The other common “system” is a computer-driven form that is to be checked off. The supervisor gets the form just in time to quickly mark it up and spend 10 or 15 minutes reviewing it with the employee. The employee signs the form and leaves the office. Another year done!

Regretfully, these two “systems” are all too common. They have never worked well. Employees and managers alike dread “the day of confrontation.”

Some major employers have recently come out of the closet and argued that we need a new system to replace the outdated ones and to accommodate the changing needs of employees as new entrants join the workforce.

Such companies as General Electric are moving in a new direction, according to the Wall Street Journal, although new directions were suggested even earlier by numerous university researchers. The newer ideas might be summarized in these terms: frequency, behavioral, one on one and relationship to pay increases.

It is likely that the appraisal has been conducted annually — either in December or in the employee’s birthday month. This is tradition. However, ask yourself:  What will the manager recall about the behavior of an employee during the past 11 to 12 months? Perhaps managers keep a daily log of what is going well in their work unit and which employees are on target. Do you believe that? Does the current system encourage that effort?

Recent actions suggest there be more than one appraisal point. One rationale is that managers do not have the memory capacity to recall with any detail what happened earlier in the year. What would you think of having an informal performance discussion once a month? Details will be fresher — for employee and manager. Just what caused a positive outcome can be reconstructed. Yes, this will take more total time for each manager. Could it be more valuable time, compared to the current “rush to mark that form?”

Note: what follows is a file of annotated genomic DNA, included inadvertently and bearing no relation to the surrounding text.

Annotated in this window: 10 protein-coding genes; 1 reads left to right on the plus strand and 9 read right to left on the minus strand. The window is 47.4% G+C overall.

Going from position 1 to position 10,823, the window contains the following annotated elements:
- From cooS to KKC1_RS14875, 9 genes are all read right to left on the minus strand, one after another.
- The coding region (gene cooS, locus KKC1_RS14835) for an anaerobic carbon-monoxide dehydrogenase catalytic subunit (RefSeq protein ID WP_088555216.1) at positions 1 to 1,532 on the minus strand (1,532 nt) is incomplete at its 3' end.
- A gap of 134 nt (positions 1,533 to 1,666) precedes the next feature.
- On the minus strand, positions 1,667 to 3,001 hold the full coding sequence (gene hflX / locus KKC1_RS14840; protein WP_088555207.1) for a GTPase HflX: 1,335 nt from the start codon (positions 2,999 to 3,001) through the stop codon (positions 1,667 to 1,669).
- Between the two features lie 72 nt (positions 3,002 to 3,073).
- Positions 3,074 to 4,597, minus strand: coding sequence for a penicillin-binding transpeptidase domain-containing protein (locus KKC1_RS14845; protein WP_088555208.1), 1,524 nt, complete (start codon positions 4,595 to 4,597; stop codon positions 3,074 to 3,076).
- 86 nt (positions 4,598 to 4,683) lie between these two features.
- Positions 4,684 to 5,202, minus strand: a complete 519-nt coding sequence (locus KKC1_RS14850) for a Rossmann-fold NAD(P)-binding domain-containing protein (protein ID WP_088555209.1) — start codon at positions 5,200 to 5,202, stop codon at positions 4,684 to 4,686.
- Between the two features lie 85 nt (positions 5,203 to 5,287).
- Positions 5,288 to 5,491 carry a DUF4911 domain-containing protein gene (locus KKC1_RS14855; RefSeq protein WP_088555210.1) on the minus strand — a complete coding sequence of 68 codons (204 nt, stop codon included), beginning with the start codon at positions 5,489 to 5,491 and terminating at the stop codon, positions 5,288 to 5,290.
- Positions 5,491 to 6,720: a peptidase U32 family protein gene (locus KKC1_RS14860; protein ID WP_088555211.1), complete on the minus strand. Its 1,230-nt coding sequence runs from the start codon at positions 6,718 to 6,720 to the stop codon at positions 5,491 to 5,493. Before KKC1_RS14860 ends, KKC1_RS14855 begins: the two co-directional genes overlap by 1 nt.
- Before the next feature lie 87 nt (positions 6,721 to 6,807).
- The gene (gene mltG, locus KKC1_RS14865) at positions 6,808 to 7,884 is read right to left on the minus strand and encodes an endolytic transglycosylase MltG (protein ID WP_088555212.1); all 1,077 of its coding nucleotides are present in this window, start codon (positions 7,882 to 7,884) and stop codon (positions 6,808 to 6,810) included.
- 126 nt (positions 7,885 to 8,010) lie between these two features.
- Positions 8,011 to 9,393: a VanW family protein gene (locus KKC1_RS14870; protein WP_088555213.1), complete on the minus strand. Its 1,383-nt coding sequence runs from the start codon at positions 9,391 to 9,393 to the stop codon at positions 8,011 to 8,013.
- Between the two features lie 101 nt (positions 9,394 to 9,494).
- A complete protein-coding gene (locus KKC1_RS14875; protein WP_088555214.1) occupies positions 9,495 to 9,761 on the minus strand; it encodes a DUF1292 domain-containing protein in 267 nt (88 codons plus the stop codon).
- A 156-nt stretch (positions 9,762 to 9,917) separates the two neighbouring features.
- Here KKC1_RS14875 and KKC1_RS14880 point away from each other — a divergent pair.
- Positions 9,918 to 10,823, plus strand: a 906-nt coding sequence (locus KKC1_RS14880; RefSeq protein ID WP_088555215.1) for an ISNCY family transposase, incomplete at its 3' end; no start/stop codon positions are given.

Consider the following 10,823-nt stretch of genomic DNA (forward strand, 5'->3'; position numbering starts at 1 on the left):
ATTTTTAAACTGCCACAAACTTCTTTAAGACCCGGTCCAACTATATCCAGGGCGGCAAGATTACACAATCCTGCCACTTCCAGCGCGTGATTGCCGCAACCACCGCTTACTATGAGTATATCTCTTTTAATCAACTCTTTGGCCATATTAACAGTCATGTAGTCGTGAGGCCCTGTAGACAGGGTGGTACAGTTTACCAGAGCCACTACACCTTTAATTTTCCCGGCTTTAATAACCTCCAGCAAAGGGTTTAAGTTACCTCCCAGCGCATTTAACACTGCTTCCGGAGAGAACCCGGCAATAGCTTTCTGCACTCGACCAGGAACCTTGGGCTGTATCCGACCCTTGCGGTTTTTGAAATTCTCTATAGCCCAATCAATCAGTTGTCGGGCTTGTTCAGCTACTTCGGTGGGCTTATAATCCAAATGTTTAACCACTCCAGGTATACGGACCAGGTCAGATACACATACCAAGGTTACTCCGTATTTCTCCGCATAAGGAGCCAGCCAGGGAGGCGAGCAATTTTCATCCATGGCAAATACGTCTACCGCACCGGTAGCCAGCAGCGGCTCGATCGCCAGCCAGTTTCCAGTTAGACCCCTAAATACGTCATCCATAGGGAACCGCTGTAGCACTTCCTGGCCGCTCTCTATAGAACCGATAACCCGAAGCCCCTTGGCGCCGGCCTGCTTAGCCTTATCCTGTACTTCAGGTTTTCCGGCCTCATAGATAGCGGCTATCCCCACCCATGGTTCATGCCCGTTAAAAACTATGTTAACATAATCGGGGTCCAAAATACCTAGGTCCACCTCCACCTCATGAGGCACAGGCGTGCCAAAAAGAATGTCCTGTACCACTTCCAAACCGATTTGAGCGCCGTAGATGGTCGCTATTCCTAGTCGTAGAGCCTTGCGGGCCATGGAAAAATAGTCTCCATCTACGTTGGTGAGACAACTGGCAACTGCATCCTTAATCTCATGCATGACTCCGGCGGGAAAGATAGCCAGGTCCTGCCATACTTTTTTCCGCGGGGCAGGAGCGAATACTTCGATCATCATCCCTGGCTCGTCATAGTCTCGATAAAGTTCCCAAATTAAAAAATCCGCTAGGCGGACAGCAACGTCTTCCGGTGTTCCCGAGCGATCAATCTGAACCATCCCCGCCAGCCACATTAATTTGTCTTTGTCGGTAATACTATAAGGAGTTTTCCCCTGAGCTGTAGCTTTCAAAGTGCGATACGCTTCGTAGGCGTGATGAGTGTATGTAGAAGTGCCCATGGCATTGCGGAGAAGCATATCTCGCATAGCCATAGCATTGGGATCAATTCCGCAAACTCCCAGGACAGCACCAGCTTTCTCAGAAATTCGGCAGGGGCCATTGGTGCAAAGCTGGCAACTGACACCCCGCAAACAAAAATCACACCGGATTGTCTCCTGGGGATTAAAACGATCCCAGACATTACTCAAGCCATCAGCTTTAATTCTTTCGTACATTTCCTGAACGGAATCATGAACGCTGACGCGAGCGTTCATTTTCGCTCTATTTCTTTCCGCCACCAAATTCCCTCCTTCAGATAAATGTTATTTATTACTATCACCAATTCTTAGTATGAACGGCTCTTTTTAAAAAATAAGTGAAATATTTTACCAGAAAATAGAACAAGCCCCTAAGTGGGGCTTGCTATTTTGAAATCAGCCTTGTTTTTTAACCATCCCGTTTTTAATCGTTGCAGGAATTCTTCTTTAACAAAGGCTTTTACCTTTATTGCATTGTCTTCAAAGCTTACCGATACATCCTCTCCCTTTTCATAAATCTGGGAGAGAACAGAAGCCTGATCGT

For younger labor force entrants, this frequent assessment of their work likely will be well received. Millennials are known for needing reinforcement often. Their most common frustration is not having timely feedback: “How can I improve if I am allowed to commit errors over and over for months?”

More frequent feedback is essential. The manager can find the time to work with each employee; it is just a matter of the company’s priorities.

Emphasis on behavioral aspects of work performance can be included when performance is evaluated often. The circumstances surrounding poor results can be traced to errors in judgment and in follow-through. The two people can likely agree as to what happened — positive and negative. The result is a jointly prepared plan for improvement in the deficient areas.